Presentation on theme: "Cutaneous Manifestations of Internal Disease"— Presentation transcript:
1Cutaneous Manifestations of Internal Disease Ronald Buckley, D.O.Dermatology DepartmentLakeview Medical CenterSuffolk,VirginiaApril
2Course Objectives:Cutaneous findings may provide valuable clues to the diagnosis of underlying internal disease.During this presentation, a limited number of internal diseases manifestations on the skin will be reviewed.
3Course ObjectivesAt the conclusion of this talk, the audience will recognize the cutaneous manifestations of internal diseases involving: integument disorders, blistering diseases, internal cancers, cardiovascular disease, pulmonary disease, rheumatic disease, gastrointestinal, and metabolic disease.GoalsHelp the primary care physician to establish the proper diagnosis and management.Determine the need for referral to the appropriate specialist.
5Common Benign Cutaneous Disorders Seborrheic DermatitisChronic and common inflammatory disease.Location: scalp, face, chest and intertriginous areas.Clinical appearance: erythematous, often greasy, scaling patches and plaques favor hair bearing areas. Scalp pruritus is common.Internal Association: HIV/AIDS and Langerhan Cell Histiocytosis (Letterer-Siwe, Hand Schuller-Christian and eosinophilic granuloma).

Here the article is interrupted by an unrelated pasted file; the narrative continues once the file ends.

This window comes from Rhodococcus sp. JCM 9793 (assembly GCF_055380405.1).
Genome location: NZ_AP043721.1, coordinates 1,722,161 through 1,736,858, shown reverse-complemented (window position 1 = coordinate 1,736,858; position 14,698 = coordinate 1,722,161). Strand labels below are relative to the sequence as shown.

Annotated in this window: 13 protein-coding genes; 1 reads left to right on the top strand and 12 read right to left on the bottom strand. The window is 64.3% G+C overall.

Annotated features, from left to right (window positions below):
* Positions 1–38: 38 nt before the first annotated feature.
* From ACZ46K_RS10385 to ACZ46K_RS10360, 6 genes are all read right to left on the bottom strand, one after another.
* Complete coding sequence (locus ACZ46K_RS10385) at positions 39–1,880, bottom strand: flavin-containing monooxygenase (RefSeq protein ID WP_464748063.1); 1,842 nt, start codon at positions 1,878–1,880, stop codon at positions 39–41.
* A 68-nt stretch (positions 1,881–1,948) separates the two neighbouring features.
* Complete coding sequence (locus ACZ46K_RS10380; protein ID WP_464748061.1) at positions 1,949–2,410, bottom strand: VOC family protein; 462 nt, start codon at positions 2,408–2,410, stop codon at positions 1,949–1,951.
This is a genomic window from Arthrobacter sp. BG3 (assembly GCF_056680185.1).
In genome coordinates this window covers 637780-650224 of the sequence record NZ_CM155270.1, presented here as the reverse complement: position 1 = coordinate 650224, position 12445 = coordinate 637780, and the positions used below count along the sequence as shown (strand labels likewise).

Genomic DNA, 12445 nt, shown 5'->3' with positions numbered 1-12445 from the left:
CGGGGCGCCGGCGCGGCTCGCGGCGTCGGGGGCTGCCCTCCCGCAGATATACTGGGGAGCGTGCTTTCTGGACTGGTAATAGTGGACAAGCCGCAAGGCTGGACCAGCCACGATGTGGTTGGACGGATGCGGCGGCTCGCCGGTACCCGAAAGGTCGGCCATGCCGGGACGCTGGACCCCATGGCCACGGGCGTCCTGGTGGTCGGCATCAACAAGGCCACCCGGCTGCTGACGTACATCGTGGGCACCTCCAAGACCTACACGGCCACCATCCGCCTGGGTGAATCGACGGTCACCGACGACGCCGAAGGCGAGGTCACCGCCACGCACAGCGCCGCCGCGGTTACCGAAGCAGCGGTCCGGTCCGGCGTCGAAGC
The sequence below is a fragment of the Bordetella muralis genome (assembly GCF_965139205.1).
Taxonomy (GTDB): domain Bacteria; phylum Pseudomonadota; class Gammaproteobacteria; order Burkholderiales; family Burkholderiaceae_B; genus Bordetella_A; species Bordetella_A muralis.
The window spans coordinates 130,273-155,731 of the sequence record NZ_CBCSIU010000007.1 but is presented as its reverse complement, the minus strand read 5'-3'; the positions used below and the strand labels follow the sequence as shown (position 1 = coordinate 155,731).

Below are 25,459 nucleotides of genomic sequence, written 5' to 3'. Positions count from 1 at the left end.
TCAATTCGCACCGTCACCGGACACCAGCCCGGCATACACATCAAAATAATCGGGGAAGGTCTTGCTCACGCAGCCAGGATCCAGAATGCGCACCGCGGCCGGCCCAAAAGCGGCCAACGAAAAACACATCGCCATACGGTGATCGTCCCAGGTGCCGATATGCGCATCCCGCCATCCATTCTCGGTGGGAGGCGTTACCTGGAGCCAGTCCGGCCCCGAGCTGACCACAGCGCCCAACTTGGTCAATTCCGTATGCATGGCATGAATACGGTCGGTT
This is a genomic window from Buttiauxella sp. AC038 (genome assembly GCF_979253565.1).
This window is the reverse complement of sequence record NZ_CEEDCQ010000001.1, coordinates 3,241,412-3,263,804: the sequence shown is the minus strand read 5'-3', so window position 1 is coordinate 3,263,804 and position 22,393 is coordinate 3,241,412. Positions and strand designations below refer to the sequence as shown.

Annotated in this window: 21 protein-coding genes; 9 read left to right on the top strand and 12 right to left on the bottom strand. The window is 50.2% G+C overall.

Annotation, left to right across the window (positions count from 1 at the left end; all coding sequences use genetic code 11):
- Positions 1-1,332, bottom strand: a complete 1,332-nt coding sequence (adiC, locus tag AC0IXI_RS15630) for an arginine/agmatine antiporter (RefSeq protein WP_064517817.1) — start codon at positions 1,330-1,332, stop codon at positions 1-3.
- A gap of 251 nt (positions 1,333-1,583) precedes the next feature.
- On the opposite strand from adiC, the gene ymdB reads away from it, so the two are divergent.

10Common Benign Cutaneous Disorders Seborrheic keratosesExtremely common benign tumor.Location: Anywhere but most commonly on the trunk.Clinical appearance: warty plaques and “stuck on” appearance, “greasy” with pseudohorn cysts.
12Common Benign Cutaneous Disorders Seborrheic keratosesInternal Association: underlying adenocarcinoma of GI tract if they appear suddenly in great numbers (sign of Leser-Trelat).Differential Diagnosis: Malignant Melanoma.Treatment: reassurance, cryotherapy, curettage or excision.
13Common Benign Cutaneous Disorders Urticaria and AngioedemaTransient lesions most often triggered by medication (PCN, Sulfa, ASA) or food (nuts, eggs, milk, shellfish), and less so by infection.Location: Localized, regional, or generalized.Clinical appearance: edematous papules and plaques with oval, annular, polycyclic, serpiginous, and bizarre shapes.